Allowing the driver to immerse himself in a movie, selling cars in a virtual dealership, simulating the installation of a new part in the engine: several manufacturers and equipment suppliers showed at the Las Vegas technology how they are experimenting with the metaverse.
With or without a virtual reality headset, metaverset invites you to immerse yourself in a new universe.
The French equipment manufacturer Valeo has thus developed a system that allows the driver or passenger to sit as if in front of a TV screen at home and interact with their environment, with a helmet, but without a lever or handle, thanks to the many sensors already present in machine that recognizes hands.
For those who might feel oppressed by full-face helmets, sensors installed outside the vehicle could allow pedestrians or scenery to blend in with virtual reality, explains project leader Ghaya Khemiri.
And if the sensors have detected that you are stressed, the system can offer a relaxation session with soothing images and sounds.
At Valeo, “we are working hard on the electric car and on the autonomous car, we have our own sensors”, explains Ghaya Khemiri. “We ask ourselves what we can offer for user satisfaction.”
This system, still in prototype form, would initially be intended for passengers or drivers during a break, such as recharging an electric car. It can then be used by the driver in fully autonomous vehicles.
– Windshield film –
Holoride, a start-up backed by the manufacturer Audi, already markets a virtual reality headset intended only for passengers in the back seat of the car.
The system is designed so that they can watch a movie or play a video game with a controller without feeling sick, the content is synchronized with the movements of the car.
The company presented at CES a new version that can be used in all cars.
German manufacturer BMW presented a prototype in Las Vegas on Wednesday that is supposed to inspire the brand’s future vehicles, mixing the “real and virtual world”.
The group specifically mentioned the possibility of projecting augmented reality images on the windshield, such as speed or direction, or even transforming the entire windshield into a screen to watch a movie.
“We’ll have to wait a few more years before we see a fully immersive and interconnected metaverse, but mobility players can already derive real commercial value from purpose-built technologies,” says McKinsey, which published a days before CES. running until January 8, a report on the metaverse in the automotive sector.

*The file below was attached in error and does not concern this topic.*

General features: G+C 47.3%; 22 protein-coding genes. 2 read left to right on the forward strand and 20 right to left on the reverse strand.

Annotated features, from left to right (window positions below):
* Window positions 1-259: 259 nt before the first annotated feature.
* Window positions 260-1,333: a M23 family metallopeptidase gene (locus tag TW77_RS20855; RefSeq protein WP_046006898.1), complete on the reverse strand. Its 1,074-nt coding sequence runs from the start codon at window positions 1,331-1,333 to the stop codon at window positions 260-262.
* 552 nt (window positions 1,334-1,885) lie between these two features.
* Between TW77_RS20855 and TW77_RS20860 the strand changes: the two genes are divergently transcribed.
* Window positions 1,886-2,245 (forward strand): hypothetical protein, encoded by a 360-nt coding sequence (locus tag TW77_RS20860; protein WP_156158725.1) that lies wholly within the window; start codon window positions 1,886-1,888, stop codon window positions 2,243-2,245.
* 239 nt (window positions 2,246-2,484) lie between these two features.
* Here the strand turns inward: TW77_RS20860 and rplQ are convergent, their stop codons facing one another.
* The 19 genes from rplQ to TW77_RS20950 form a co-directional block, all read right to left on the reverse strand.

For car sales, Fiat launched in December in Italy what the group calls a “seller in the metaverse” where customers can search for, configure and even buy a car online, with the help of a real-time wizard.
– Remote Repair –
If technologies improve, including so-called haptic devices that simulate a sense of touch, consumers can “examine a highly realistic replica of a vehicle — opening its doors, touching its seats, speeding down a highway — as they would with a real machine,” says McKinsey.
Faced with a damaged vehicle, a technician can help a customer make a simple repair remotely.
Metaverse can also support the design of new products or make it easier to test a feature in different environments.
Alexandre Corjon, head of innovation for French appliance maker Plastic Omnium, came to CES specifically to explore the various uses the company could make of the technology.
Through metaverses, he can, for example, show the customer what a recycled material will look like in a specific form and thus “make the designer aware of the effect it would have” on the vehicle, he says. Or demonstrate the best performance of an innovation.
The group also plans to experiment in the metaverse towards management committees, which are sometimes difficult to unite due to the group’s global activities, and thus avoid travel.
FIAT CHRYSLER AUTOMOBILES
BAYERISCHE MOTOREN WERKE AG